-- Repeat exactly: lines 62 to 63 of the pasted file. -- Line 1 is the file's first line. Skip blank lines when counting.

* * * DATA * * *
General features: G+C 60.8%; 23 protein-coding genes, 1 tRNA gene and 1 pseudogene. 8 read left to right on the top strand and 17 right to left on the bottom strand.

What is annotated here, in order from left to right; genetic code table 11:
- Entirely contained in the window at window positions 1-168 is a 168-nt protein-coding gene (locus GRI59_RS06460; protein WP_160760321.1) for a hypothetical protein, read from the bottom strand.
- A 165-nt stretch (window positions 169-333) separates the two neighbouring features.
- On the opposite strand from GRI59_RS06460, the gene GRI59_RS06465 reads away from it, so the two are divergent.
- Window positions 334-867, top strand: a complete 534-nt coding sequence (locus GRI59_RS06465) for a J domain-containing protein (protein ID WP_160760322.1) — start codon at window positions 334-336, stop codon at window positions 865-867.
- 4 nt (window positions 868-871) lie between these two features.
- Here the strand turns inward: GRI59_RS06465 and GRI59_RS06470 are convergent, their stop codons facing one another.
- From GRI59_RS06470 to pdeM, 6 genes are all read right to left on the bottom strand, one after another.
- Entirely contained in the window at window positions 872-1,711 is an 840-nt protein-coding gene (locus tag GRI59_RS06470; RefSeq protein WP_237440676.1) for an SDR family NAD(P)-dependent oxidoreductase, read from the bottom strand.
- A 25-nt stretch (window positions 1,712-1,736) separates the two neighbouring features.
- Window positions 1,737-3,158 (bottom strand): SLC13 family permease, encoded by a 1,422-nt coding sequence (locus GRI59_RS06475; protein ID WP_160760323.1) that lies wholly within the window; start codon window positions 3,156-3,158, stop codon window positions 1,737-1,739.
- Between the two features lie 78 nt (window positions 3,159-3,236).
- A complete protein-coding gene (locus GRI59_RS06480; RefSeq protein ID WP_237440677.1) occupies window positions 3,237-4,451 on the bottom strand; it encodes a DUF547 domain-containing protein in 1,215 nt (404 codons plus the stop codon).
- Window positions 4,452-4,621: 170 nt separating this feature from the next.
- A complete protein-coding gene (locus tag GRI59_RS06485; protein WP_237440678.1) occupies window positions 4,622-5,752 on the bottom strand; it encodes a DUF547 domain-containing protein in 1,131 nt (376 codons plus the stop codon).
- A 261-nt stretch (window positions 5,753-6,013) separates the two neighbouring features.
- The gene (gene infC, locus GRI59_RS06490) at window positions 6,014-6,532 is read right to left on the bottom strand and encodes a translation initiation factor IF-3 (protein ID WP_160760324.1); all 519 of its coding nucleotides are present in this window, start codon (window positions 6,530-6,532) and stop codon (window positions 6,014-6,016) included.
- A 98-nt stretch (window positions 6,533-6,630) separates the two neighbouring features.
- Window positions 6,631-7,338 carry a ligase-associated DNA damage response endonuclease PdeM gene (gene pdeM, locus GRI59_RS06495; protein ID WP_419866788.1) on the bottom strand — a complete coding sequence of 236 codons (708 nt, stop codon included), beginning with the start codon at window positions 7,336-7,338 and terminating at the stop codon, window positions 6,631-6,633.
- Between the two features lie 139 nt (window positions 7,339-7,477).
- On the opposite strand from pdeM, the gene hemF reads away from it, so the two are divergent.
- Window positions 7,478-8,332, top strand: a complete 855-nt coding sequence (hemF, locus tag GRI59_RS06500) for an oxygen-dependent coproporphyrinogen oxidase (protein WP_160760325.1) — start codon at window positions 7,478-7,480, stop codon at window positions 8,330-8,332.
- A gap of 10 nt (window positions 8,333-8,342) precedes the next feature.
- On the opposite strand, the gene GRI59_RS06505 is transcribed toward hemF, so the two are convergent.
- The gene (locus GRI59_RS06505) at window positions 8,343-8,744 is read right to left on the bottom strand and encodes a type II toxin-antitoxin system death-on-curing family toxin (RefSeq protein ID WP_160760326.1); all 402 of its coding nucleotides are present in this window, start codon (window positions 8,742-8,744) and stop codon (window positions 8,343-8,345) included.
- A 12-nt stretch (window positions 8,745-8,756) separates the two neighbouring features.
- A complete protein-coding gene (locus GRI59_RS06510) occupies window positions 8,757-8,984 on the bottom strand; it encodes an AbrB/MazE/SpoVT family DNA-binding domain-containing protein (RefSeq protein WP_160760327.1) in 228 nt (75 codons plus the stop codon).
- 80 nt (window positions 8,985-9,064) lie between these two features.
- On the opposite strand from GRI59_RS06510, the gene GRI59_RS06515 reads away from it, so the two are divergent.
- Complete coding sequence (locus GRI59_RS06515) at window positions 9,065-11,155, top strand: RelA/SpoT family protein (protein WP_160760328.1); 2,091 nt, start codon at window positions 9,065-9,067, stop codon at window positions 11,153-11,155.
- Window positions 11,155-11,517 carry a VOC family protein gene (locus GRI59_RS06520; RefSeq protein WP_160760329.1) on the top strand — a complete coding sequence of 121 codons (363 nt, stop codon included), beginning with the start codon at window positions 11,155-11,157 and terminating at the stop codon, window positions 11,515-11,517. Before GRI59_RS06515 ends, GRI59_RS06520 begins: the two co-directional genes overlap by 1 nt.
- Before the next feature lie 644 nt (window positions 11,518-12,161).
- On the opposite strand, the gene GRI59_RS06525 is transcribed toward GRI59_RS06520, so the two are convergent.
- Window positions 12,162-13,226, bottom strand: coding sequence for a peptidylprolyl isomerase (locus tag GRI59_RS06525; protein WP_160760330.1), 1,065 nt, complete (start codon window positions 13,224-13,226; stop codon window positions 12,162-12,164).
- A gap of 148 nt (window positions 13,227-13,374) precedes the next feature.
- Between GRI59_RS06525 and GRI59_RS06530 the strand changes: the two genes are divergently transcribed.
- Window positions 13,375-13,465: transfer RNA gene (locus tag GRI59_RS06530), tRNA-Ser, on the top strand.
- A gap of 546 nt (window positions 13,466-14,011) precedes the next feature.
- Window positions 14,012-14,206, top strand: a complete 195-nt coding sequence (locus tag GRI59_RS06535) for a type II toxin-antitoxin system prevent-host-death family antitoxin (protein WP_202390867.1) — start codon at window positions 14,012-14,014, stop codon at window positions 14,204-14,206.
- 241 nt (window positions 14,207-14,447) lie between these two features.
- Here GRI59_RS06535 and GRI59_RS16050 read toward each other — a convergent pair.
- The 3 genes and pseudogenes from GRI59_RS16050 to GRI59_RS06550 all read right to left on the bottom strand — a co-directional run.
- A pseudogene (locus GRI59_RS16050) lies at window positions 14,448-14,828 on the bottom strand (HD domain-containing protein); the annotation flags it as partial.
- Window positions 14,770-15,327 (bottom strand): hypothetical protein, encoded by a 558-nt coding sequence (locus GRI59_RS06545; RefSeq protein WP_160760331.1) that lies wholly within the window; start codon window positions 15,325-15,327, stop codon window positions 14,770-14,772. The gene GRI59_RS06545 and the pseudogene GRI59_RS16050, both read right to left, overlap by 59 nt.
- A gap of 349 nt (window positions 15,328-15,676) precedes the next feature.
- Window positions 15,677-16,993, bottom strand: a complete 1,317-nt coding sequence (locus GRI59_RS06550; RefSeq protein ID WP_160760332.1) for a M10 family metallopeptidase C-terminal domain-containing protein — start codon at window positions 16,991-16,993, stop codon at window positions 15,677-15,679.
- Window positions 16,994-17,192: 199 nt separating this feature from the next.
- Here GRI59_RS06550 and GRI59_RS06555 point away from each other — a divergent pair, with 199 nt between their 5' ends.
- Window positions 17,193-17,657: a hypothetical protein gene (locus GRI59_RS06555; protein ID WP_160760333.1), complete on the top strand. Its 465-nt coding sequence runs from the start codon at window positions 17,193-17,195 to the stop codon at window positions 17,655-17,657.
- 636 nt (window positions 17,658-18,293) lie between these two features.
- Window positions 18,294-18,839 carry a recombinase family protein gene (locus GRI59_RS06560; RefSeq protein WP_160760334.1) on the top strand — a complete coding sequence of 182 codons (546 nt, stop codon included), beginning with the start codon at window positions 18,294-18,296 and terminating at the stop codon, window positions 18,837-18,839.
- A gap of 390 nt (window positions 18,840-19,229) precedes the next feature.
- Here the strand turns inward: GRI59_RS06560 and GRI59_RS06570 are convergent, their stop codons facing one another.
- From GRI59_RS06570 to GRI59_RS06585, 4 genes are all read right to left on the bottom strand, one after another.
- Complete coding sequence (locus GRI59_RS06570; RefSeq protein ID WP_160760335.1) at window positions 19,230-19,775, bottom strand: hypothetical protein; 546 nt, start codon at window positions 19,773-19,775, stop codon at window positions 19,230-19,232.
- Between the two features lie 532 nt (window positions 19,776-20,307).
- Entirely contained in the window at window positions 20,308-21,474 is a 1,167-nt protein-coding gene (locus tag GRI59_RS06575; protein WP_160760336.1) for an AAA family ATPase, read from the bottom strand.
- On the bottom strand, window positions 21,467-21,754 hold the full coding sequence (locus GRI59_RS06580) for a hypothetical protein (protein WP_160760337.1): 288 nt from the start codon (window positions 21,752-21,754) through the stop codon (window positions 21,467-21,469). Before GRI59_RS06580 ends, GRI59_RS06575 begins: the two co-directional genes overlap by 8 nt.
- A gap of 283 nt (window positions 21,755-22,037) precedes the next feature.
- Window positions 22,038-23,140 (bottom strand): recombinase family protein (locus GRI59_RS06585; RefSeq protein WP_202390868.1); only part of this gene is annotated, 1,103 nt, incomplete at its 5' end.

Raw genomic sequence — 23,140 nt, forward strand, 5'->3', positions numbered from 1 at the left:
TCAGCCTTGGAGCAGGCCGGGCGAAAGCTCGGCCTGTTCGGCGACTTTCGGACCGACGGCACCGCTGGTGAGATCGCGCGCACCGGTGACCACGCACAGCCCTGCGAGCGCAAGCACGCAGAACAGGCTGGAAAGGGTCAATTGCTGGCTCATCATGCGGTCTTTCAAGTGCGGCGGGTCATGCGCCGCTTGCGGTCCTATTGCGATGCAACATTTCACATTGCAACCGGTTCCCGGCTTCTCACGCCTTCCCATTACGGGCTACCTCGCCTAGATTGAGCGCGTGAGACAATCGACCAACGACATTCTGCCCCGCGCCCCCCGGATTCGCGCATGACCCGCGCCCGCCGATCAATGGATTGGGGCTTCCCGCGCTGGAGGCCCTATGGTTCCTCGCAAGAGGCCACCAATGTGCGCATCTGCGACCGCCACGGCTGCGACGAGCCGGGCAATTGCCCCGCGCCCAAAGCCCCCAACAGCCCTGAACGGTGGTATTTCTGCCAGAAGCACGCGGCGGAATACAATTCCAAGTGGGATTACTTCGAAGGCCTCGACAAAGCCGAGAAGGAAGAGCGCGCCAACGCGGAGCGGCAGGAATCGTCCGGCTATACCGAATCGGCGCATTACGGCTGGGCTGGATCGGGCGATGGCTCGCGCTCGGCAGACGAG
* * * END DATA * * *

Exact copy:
Raw genomic sequence — 23,140 nt, forward strand, 5'->3', positions numbered from 1 at the left:
TCAGCCTTGGAGCAGGCCGGGCGAAAGCTCGGCCTGTTCGGCGACTTTCGGACCGACGGCACCGCTGGTGAGATCGCGCGCACCGGTGACCACGCACAGCCCTGCGAGCGCAAGCACGCAGAACAGGCTGGAAAGGGTCAATTGCTGGCTCATCATGCGGTCTTTCAAGTGCGGCGGGTCATGCGCCGCTTGCGGTCCTATTGCGATGCAACATTTCACATTGCAACCGGTTCCCGGCTTCTCACGCCTTCCCATTACGGGCTACCTCGCCTAGATTGAGCGCGTGAGACAATCGACCAACGACATTCTGCCCCGCGCCCCCCGGATTCGCGCATGACCCGCGCCCGCCGATCAATGGATTGGGGCTTCCCGCGCTGGAGGCCCTATGGTTCCTCGCAAGAGGCCACCAATGTGCGCATCTGCGACCGCCACGGCTGCGACGAGCCGGGCAATTGCCCCGCGCCCAAAGCCCCCAACAGCCCTGAACGGTGGTATTTCTGCCAGAAGCACGCGGCGGAATACAATTCCAAGTGGGATTACTTCGAAGGCCTCGACAAAGCCGAGAAGGAAGAGCGCGCCAACGCGGAGCGGCAGGAATCGTCCGGCTATACCGAATCGGCGCATTACGGCTGGGCTGGATCGGGCGATGGCTCGCGCTCGGCAGACGAG